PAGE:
“It’s not much of a snooker table now, Sidney,” Teresa says.

“I like a nice garden,” I say.

“Gardens are artificial, Ron,” Sidney says. “Nature isn’t meant for that type of pruning.”

“But Sidney,” Teresa says. “Saoirse’s house. The way it is at the mom —”

“Ah, don’t talk to me! I promised her I’d take care of it when she went into the home. Like them all she thought she was only going in for a few weeks. I told her I’d keep the thugs out. But do you have any idea how much it costs to keep a place like that? When you have to look after two other places as well as your own shack? Yer man over there has all old Michael’s money flattened with them crazy schemes he comes up with. A radio station last year, import-export the year before, a fish farm is the new idea, he says. What the blazes is he at now?” Sidney nods across the space. I look over, Jeremy adjusts the painting. “And now he’s working his way through the mother’s. I’m expected to be covering running costs. I wouldn’t like to show ye the electricity bill. Them lawns would need a team of skins at it full-time.” Sidney shakes his head slowly as he watches Jeremy. “He pays no heed. It’s all left to me. You say you like a nice garden, Ron? If you ever get the notion for doing a bit, let me know.”

Jeremy nods at the rehung painting and comes back to his chair.

“Seems quiet,” McGregor says, now at the double doors.

“It’s a shame really,” Jeremy says, tapping his shoes. “Maum would have liked an audience.”

“Oh, here comes someone now.” McGregor fits back on his cap. He goes out to the street and speaks to the mourner. He takes off his cap and leads them into the lobby.

“The family are all in here,” McGregor points to us.

“I am family,” Alice says, coming around him. She looks over to the space where the coffin should be. She then scans the room as I did, finding Saoirse at the wall. Alice blesses herself. She turns to Jeremy. “Jeremy. Sorry about your mother.”

“Hello, Love. Thank you for coming. How’ve you been?”

Alice walks by Jeremy and stops at Sidney. “If you don’t mind”’

“Hello, Mrs. Boyle. Good of you to eventually join us.”

“I’m not Mrs. Boyle anymore.”

“Oh. Sorry.”

“I think that is my chair you are in?”

“You’ll have to go down the end, Mrs. Boyle.” Sidney looks around. “Ah. No more seats. You’d better see Mr. McGregor. He’s in charge. There might be a stool in the toilet.”

“I’m Saoirse’s daughter-in-law. That’s my chair.”

Sidney looks at the back of the chair theatrically. “You know, I don’t see your name on it, Mrs. Boyle.”

 “Just because a name isn’t plastered all over something doesn’t mean you can take it as yours. That’s what the cuckoo does.”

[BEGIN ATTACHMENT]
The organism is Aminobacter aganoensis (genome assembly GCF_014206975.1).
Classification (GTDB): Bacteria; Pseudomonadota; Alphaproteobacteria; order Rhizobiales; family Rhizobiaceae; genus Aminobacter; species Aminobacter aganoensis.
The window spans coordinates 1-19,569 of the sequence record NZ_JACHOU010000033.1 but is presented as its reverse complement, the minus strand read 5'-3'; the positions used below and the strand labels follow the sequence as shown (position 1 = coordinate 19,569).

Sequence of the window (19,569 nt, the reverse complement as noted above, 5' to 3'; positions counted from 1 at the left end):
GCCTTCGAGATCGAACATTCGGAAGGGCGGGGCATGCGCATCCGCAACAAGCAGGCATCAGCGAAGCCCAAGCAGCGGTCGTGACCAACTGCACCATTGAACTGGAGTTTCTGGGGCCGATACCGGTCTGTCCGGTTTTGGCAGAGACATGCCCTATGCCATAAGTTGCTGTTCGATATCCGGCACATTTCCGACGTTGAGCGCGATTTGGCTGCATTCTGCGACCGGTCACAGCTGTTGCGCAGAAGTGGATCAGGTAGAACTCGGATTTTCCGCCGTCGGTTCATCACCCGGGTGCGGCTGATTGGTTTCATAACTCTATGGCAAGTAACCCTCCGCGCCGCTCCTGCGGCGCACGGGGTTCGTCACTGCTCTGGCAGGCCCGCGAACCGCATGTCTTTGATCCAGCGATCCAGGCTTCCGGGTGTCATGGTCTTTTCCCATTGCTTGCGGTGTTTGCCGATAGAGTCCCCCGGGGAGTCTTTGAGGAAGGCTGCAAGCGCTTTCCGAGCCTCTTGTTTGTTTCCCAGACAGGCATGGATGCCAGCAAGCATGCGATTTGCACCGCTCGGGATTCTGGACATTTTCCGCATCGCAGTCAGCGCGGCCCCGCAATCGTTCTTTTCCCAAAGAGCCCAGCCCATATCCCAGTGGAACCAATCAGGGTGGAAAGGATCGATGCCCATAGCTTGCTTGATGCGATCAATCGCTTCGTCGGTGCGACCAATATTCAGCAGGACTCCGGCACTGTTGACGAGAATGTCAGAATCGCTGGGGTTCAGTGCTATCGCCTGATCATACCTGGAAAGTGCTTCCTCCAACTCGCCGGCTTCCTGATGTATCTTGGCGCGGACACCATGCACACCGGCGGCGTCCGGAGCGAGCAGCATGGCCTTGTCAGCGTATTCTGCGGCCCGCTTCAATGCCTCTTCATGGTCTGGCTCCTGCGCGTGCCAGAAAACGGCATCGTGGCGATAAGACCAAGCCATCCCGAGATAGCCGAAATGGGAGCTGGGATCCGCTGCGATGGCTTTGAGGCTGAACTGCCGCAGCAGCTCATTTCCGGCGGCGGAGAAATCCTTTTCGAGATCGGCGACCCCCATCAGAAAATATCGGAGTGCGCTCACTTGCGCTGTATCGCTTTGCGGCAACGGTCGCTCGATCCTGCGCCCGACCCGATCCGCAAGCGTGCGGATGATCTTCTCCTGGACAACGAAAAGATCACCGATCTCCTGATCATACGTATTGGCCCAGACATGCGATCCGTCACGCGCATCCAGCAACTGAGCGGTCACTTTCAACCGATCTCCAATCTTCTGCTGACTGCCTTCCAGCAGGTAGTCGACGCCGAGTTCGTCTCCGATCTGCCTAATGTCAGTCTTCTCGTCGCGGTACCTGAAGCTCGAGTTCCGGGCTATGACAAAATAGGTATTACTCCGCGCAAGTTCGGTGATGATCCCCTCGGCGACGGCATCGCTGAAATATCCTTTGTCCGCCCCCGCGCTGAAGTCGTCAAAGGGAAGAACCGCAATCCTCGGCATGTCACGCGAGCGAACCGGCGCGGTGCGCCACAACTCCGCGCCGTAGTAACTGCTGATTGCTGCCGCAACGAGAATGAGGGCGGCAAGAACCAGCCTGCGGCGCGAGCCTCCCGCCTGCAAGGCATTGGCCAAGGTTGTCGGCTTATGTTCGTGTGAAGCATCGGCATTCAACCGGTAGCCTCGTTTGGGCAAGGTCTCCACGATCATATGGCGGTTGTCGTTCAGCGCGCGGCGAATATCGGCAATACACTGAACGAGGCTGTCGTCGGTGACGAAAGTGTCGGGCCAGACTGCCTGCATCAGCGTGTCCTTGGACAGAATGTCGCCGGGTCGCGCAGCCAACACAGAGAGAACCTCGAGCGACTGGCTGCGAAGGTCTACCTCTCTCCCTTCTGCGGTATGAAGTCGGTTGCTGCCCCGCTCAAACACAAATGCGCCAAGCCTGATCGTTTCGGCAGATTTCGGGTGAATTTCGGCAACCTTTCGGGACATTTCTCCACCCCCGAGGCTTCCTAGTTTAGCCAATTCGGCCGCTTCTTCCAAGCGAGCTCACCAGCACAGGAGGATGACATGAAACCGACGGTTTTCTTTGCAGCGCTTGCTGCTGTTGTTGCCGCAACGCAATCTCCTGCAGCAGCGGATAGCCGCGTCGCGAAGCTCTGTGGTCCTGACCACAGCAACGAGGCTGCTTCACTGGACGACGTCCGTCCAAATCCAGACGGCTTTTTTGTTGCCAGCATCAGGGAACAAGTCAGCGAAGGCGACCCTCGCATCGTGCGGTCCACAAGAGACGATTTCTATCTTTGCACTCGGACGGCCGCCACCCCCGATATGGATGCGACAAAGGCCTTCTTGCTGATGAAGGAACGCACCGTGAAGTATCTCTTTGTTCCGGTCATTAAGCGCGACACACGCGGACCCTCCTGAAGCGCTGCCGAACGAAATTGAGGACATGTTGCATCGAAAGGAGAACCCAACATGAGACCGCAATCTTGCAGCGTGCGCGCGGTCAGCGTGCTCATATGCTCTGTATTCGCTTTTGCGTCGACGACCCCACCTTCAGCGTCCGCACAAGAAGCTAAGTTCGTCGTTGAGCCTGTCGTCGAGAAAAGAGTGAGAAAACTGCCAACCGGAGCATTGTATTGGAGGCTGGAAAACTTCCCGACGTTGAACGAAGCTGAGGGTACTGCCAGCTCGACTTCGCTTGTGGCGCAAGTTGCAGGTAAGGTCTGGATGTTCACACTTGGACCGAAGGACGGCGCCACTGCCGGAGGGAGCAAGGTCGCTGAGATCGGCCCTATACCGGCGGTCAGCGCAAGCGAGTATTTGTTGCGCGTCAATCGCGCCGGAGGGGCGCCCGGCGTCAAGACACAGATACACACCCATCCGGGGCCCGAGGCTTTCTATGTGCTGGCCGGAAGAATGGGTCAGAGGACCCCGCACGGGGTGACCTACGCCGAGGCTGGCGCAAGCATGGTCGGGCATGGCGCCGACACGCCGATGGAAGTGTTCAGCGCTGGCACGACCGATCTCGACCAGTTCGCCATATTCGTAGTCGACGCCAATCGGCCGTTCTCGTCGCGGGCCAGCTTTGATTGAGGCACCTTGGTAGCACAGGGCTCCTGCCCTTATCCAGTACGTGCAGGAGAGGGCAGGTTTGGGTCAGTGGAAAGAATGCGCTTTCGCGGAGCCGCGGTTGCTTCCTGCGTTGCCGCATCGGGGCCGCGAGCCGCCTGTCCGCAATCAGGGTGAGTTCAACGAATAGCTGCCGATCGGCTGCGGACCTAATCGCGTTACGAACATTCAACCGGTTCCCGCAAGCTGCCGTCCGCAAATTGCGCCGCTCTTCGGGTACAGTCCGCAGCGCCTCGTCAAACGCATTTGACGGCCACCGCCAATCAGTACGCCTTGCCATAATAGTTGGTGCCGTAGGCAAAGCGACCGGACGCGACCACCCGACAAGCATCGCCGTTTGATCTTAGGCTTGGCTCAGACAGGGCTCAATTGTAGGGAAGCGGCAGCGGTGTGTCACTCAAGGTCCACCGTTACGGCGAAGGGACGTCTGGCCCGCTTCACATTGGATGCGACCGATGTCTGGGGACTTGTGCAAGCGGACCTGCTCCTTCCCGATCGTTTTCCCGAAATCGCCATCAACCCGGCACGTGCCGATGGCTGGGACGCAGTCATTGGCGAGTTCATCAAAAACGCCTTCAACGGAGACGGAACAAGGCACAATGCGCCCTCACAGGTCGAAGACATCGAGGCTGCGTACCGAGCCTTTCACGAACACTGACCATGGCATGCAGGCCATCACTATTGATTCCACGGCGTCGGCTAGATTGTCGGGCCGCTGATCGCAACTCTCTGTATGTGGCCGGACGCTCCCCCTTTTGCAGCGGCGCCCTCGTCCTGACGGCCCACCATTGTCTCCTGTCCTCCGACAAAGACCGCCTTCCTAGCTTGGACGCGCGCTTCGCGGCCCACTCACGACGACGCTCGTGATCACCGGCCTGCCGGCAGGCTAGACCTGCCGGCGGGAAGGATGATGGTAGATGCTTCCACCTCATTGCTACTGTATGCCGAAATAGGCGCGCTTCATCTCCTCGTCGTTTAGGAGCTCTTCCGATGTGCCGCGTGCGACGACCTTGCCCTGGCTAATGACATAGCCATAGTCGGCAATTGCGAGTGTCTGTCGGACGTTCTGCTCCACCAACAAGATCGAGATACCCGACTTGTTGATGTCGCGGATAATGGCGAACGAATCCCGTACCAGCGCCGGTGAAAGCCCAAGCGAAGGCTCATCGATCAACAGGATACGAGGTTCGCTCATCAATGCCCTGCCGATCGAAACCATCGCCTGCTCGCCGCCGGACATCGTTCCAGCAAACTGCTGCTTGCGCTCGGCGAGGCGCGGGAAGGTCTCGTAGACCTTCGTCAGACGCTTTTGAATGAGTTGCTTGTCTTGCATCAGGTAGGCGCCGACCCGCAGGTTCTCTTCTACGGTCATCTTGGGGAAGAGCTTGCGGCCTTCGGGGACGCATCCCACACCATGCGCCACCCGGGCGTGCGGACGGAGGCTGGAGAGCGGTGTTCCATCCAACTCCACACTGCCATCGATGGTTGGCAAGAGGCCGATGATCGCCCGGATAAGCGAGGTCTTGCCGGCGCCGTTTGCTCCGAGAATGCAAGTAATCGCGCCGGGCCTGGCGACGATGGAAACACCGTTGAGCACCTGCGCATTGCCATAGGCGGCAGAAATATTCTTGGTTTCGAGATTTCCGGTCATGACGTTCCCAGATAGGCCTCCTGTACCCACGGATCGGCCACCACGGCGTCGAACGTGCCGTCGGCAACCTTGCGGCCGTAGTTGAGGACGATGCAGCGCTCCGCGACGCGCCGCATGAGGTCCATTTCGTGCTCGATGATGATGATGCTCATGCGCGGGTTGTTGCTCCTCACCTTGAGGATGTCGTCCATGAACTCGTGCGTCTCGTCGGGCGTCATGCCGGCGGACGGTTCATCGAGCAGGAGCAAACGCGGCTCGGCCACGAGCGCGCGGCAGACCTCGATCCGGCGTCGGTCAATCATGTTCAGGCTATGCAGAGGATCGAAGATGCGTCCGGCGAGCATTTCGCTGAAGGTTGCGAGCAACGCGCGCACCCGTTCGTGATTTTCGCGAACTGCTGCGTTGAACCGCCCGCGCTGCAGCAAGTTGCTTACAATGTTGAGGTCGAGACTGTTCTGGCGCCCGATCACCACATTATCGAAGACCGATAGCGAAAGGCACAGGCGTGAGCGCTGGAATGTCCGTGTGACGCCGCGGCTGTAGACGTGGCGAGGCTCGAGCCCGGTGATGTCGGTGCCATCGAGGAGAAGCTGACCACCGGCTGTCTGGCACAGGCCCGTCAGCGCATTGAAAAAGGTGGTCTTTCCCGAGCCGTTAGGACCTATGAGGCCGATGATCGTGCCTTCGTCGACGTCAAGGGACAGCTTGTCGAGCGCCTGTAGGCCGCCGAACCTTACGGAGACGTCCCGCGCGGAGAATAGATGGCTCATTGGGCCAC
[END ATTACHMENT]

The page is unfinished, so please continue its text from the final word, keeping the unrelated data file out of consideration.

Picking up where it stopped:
Sidney smiles broadly. “There’s always eggs in the nest when the cuckoo comes, Mrs. Boyle. This chair was empty.”

“You can sit here, Love.” Jeremy jumps out of the chair. “Maum would prefer I stood anyway. She wanted me to look people in the eye as they came in.”  Jeremy hurries across to the toilet doors. Alice sits beside Sidney on the first chair.

Two teenagers in hoodies stop outside and walk in the lobby to the entrance. They peer across at Saoirse. Jeremy folds up a corner of the floor mat. Teresa elbows me. “I wish he would take his tablets, Ronnie,” she says, in a whisper.


Ha-ha-ha-ha-ha-ha! Quite the crowd in the end! Started off very slow, but I knew word would get around. My little idea! A popular one in the town! Michael would have enjoyed it. Standing room only at the finish. The punch-up was a bonus. Surprising what little Alice can do with a fist, and not a pick on her. I thought Sidney would be better trained in hand-to-hand combat being an military man. And Teresa pushing Ronnie’s nose into the middle for a smack of knuckles! Poor old Mr. McGregor and his silly hat! What fun! But Sidney the snake won’t be free for long. I know all that now too. He will soon be the centre of attention here. Oh-ho-ho-ho-ho-ho! Well done to Jeremy. What a good boy as it turned out! What a life this is! What a death this is! I would clap my hands if they weren’t clasped in beads!


Image of Martin Keaveney

Martin Keaveney has written five books of fiction, all published by boutique
publisher Penniless Press. His short fiction, flash pieces and poems have
been published in many different literary magazines. His play Coathanger
was staged in NUIG in 2015 and later performed at the Scripts Ireland
playwriting festival where it was selected from a national competition.
His screenwriting has been produced and broadcast on national television
and his films exhibited throughout the world at many film festivals. He has
several academic qualifications including a PhD in Irish Literature,
Narratology and Creative Writing. He operates MKCW, a provider of creative
writing and literature courses working with hundreds of students annually
from all over the world. He is Director of Studies at Writers’ Isle. Learn
more at